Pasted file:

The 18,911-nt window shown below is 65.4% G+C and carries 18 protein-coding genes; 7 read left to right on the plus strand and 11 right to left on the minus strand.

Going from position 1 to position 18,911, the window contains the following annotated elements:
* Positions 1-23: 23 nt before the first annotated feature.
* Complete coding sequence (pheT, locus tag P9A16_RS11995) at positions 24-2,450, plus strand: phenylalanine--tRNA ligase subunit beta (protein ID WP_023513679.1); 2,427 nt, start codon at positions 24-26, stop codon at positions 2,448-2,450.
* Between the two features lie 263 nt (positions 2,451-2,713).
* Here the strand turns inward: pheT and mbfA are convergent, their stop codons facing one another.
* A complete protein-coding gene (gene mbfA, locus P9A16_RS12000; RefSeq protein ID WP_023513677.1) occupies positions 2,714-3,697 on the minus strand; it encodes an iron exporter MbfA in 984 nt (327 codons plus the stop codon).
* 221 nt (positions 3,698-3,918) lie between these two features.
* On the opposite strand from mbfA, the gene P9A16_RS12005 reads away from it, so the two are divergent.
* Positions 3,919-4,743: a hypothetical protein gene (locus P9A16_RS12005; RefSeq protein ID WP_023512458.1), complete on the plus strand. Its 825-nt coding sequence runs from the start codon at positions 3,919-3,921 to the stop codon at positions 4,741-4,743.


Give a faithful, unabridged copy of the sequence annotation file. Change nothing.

The 18,911-nt window shown below is 65.4% G+C and carries 18 protein-coding genes; 7 read left to right on the plus strand and 11 right to left on the minus strand.

Going from position 1 to position 18,911, the window contains the following annotated elements:
* Positions 1-23: 23 nt before the first annotated feature.
* Complete coding sequence (pheT, locus tag P9A16_RS11995) at positions 24-2,450, plus strand: phenylalanine--tRNA ligase subunit beta (protein ID WP_023513679.1); 2,427 nt, start codon at positions 24-26, stop codon at positions 2,448-2,450.
* Between the two features lie 263 nt (positions 2,451-2,713).
* Here the strand turns inward: pheT and mbfA are convergent, their stop codons facing one another.
* A complete protein-coding gene (gene mbfA, locus P9A16_RS12000; RefSeq protein ID WP_023513677.1) occupies positions 2,714-3,697 on the minus strand; it encodes an iron exporter MbfA in 984 nt (327 codons plus the stop codon).
* 221 nt (positions 3,698-3,918) lie between these two features.
* On the opposite strand from mbfA, the gene P9A16_RS12005 reads away from it, so the two are divergent.
* Positions 3,919-4,743: a hypothetical protein gene (locus P9A16_RS12005; RefSeq protein ID WP_023512458.1), complete on the plus strand. Its 825-nt coding sequence runs from the start codon at positions 3,919-3,921 to the stop codon at positions 4,741-4,743.